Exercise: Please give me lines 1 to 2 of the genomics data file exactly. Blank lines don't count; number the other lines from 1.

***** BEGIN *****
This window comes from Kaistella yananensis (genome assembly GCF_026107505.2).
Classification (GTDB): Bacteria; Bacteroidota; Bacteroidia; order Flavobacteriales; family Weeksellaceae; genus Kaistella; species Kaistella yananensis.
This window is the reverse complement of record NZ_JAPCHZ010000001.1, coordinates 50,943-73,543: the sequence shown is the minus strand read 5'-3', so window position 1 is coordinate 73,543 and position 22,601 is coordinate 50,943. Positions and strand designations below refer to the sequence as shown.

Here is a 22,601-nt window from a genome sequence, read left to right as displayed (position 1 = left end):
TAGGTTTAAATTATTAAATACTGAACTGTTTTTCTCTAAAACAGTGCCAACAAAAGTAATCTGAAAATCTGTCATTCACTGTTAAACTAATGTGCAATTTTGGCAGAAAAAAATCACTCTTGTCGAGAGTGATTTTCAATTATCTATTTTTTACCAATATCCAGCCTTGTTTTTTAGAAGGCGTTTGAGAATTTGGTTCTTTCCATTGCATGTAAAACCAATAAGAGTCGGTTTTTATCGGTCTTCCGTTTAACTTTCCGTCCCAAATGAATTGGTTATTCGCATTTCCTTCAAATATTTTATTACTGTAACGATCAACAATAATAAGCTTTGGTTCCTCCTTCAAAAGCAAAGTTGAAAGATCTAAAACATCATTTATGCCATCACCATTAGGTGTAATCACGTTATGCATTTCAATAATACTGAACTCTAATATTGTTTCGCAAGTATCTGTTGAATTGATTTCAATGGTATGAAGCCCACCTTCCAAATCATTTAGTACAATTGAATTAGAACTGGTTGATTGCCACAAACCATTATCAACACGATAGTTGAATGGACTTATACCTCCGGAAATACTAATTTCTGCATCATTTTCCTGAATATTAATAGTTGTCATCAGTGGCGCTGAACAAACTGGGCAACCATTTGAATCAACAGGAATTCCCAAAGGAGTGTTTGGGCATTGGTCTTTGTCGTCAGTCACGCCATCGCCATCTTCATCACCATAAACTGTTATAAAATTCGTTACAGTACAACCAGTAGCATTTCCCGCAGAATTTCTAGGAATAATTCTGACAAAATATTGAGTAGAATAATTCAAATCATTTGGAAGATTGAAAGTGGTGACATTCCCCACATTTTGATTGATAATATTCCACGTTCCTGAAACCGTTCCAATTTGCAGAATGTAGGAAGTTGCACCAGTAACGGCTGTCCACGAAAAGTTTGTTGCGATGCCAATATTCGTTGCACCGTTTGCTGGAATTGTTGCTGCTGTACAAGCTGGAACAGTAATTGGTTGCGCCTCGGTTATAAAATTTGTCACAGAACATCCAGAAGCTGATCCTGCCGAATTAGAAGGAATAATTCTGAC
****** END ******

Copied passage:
This window comes from Kaistella yananensis (genome assembly GCF_026107505.2).
Classification (GTDB): Bacteria; Bacteroidota; Bacteroidia; order Flavobacteriales; family Weeksellaceae; genus Kaistella; species Kaistella yananensis.